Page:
Interestingly, the Apocryphal book of Maccabees describes this same fate to Antiochus Epiphanes:
"But the Lord Almighty, the God of Isreal, smote him with an incurable and invisible plague: or as soon as he had spoken these words, a pain of the bowels that was remediless came upon him, and sore torments of the inner parts ... So that the worms rose up out of the body of this wicked man, and whiles he lived in sorrow and pain, his flesh fell away, and the filthiness of his smell was noisome to all his army." (2 Maccebees 9:5, 9)
God's Angels Seek to Save, Not Destroy
God’s holy angels are not evil angels, thus they do not kill (see again Mark 3:4). They are not sent to destroy man but are “ministering spirits, sent forth to minister (serve) for them who shall be heirs of salvation.” (Hebrews 1:14). The angels of God are filled with the Spirit of Jesus; “For even the Son of man came not to be ministered unto, but to minister (serve), and to give His life a ransom for many.” (Mark 10:45). They keep the Father’s Commandments and they do not wield a physical sword. They are mighty in the Word of God and filled with the righteousness of Jesus. Their purity, love and holiness are a terror to the wickedness of sinners and their holiness strikes terror into the hearts of the unrighteous. They carry the “flaming sword” of God’s purifying Word (cf. Genesis 3:24; Jeremiah 23:29). Their holiness is their chief power yet they also have power to hold in check the forces of the wicked one:
“And after these things I saw four angels standing on the four corners of the earth, holding the four winds of the earth, that the wind should not blow on the earth, nor on the sea, nor on any tree. And I saw another angel ascending from the east, having the seal of the living God: and he cried with a loud voice to the four angels, to whom it was given to hurt the earth and the sea, Saying, Hurt not the earth, neither the sea, nor the trees, till we have sealed the servants of our God in their foreheads.” (Revelation 7:1-3)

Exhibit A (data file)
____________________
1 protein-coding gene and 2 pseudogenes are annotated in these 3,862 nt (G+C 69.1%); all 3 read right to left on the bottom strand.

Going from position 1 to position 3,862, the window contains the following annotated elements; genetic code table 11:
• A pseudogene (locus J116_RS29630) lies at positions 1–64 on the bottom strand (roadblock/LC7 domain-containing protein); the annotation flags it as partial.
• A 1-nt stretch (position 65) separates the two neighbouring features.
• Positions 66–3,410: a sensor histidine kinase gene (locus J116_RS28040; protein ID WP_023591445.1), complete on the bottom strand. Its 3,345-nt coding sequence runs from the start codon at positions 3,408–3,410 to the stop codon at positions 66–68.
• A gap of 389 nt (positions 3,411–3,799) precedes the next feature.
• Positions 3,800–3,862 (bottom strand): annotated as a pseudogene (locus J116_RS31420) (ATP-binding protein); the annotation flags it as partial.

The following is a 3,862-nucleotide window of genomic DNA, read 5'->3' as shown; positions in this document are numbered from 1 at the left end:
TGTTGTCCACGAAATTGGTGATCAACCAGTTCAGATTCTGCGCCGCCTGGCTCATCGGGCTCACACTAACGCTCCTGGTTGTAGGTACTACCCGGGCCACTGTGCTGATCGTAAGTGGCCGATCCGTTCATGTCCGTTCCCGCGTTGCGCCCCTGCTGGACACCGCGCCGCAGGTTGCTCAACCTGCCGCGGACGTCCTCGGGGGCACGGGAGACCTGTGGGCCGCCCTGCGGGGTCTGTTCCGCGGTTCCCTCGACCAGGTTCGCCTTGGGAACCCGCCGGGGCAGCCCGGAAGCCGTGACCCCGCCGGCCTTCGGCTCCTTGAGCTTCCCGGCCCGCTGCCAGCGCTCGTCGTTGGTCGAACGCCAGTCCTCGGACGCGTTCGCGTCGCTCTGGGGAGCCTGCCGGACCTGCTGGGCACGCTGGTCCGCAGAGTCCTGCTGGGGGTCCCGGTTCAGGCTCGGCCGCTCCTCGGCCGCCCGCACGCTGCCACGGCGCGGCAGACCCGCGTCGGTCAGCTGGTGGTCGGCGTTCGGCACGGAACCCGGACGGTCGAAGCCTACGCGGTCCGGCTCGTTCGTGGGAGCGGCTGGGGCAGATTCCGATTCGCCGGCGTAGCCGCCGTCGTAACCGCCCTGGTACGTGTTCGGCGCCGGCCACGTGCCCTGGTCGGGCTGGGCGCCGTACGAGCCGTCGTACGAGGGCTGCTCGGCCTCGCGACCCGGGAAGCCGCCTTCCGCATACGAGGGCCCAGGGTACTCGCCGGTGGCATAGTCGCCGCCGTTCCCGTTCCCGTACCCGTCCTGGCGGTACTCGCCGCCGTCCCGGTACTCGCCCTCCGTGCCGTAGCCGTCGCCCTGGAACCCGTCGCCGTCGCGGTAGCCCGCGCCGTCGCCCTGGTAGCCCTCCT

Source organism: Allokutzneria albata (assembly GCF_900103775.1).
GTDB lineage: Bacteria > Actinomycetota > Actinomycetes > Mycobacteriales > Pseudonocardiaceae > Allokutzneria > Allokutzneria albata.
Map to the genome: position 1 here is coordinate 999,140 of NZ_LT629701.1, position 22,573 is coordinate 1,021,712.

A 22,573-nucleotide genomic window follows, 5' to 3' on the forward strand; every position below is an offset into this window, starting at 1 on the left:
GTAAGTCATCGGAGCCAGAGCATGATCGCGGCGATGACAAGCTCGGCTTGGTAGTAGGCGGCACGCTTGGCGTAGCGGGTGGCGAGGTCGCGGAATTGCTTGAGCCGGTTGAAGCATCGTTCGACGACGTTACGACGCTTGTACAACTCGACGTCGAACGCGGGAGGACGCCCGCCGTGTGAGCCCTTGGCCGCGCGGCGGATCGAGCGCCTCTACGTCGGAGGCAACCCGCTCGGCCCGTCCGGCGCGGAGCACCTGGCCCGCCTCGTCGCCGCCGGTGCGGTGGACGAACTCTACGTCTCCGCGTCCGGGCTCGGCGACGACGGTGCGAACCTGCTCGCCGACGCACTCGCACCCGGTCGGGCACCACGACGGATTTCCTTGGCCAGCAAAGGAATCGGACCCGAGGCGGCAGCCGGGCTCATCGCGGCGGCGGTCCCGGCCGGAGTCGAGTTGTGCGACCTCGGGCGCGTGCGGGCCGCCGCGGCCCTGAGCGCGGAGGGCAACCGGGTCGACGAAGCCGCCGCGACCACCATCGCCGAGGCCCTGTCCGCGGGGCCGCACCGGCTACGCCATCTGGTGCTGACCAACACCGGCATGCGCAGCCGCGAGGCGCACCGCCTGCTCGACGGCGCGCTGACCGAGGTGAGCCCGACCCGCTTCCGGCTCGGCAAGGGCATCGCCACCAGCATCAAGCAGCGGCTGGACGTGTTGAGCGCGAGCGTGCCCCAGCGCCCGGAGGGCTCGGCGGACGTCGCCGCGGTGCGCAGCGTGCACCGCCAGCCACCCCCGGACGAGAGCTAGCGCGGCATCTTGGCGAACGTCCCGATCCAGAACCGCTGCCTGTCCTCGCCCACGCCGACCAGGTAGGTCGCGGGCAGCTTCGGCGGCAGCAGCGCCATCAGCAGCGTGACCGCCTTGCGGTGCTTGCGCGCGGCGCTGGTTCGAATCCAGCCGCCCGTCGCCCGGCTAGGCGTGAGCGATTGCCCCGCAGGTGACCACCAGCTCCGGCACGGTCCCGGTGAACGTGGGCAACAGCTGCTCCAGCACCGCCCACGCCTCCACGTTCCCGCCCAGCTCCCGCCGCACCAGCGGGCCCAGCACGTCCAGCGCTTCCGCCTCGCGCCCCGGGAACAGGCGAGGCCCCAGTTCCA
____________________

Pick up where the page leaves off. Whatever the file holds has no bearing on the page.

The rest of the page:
These holy angels are not the ones who directly hurt the earth with these winds of strife, but once they let go and release their protection then the agencies of Satan are permitted to do their evil work. Therefore the righteous angels have tremendous power. When they are commanded to loose their arms, they can release the full force of Satan’s fury. Though they do not wish to do this, they will do it when they are commanded. This can only occur when a person refuses to heed the warning of God and persist in breaking His Commandments; for there is a point in one’s life when they are no longer even able to repent. Paul calls this condition as a “reprobate mind” (Romans 1:28). After years of long-suffering finally the Spirit of God driven back relents and allows the sinner to have the master they have chosen.
"He that is unjust, let him be unjust still: and he which is filthy, let him be filthy still: and he that is righteous, let him be righteous still: and he that is holy, let him be holy still." (Revelation 22:11)